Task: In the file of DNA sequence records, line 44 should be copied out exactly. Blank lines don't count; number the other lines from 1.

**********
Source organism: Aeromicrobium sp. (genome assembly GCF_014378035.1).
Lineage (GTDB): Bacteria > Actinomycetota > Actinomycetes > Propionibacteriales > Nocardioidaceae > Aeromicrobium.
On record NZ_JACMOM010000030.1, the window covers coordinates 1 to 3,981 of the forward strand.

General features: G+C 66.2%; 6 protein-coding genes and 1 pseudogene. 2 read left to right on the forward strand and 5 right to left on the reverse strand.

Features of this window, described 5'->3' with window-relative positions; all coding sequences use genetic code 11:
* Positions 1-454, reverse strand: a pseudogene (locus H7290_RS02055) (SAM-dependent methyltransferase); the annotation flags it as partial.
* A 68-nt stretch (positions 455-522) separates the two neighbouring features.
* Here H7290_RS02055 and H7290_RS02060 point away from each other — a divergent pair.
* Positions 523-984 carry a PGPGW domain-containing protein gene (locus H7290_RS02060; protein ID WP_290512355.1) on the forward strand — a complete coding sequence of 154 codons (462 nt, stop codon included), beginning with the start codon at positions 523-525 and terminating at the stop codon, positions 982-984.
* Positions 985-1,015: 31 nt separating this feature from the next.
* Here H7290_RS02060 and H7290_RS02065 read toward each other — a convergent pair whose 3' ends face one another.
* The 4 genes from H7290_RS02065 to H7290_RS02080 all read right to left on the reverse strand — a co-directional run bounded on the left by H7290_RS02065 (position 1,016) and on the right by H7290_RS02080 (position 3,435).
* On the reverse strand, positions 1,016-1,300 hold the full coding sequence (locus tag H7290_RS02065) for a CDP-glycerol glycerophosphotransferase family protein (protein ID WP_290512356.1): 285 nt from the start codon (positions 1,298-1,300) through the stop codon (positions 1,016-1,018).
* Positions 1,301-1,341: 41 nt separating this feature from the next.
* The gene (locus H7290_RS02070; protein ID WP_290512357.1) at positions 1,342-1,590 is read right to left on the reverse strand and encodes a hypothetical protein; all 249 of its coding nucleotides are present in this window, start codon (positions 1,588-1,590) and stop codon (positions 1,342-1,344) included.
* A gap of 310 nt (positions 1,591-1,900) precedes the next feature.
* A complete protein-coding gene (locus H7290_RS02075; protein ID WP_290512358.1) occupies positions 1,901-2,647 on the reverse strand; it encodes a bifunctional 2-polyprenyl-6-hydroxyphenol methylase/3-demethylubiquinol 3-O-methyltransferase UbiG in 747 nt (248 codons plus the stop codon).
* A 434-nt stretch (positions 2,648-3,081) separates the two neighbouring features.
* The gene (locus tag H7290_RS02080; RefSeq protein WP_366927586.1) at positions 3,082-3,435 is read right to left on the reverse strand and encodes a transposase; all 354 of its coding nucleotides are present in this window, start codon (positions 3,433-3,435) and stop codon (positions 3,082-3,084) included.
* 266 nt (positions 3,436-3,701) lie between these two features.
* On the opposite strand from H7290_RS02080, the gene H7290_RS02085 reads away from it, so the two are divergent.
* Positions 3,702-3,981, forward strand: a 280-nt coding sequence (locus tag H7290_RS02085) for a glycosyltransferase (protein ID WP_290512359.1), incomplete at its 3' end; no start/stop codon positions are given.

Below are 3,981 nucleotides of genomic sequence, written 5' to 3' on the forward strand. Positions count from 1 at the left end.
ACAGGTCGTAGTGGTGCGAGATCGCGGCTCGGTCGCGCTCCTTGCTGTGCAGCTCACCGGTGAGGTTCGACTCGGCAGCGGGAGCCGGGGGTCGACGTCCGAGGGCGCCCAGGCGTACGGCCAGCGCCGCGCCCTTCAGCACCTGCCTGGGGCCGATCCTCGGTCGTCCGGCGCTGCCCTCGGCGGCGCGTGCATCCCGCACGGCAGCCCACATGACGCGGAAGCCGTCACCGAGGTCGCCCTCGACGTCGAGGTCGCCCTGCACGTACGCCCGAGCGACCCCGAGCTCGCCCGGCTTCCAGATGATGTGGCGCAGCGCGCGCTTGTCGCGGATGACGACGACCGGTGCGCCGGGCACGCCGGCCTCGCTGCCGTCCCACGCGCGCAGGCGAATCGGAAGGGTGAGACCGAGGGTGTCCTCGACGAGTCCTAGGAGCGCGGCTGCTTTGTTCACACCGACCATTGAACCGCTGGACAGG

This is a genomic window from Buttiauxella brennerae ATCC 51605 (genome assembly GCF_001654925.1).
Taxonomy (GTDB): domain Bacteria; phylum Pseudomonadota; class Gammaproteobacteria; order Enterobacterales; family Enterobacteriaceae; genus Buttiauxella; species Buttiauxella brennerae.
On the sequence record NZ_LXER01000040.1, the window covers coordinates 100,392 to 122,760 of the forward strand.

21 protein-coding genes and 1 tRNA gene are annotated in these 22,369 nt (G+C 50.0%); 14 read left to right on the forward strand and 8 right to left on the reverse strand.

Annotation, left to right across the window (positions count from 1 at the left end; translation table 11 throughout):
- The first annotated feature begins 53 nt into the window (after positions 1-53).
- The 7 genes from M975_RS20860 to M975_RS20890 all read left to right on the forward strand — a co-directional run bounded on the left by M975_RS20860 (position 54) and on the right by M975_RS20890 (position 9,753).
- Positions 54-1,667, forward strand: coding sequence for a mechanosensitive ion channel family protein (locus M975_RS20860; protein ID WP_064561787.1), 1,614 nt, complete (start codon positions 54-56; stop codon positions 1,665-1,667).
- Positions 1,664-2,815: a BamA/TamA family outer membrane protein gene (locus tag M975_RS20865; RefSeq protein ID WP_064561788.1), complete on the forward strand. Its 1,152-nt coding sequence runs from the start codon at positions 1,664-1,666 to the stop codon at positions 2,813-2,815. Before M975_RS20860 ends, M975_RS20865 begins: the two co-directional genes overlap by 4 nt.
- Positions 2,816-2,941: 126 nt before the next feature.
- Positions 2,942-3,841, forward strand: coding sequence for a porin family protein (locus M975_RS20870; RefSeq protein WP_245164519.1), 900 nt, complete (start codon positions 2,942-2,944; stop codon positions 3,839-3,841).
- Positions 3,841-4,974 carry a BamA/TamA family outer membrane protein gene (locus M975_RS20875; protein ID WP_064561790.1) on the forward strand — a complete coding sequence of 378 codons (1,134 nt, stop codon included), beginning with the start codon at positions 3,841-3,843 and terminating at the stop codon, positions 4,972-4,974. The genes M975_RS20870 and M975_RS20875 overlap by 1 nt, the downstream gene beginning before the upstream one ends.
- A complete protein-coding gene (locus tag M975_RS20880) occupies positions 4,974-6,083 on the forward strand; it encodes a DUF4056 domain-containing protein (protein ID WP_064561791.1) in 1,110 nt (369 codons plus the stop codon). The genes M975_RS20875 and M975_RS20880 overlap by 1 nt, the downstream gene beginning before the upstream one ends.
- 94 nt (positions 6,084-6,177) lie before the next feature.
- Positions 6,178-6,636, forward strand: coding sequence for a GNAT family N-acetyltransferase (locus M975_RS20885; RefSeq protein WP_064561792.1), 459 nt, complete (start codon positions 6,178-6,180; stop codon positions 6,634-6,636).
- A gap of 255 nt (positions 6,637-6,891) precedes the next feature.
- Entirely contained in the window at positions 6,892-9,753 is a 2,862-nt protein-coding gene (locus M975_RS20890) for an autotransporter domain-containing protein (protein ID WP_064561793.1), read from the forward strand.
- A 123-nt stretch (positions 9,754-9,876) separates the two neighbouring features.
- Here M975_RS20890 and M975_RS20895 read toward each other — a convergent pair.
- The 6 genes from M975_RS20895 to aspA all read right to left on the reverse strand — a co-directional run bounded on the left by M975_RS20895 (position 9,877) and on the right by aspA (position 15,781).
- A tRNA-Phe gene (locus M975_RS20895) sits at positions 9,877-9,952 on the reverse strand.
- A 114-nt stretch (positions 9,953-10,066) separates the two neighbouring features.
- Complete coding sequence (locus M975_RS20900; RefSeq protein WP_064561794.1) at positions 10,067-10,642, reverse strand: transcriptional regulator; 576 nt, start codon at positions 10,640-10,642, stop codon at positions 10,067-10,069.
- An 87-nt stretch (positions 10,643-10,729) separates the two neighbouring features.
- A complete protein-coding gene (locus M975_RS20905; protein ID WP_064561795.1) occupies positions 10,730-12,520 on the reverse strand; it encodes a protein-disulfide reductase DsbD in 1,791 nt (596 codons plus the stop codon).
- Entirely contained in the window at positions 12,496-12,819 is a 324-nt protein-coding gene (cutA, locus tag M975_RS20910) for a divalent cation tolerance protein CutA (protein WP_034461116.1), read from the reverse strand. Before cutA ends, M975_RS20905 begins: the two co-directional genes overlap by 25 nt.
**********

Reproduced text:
- The 6 genes from M975_RS20895 to aspA all read right to left on the reverse strand — a co-directional run bounded on the left by M975_RS20895 (position 9,877) and on the right by aspA (position 15,781).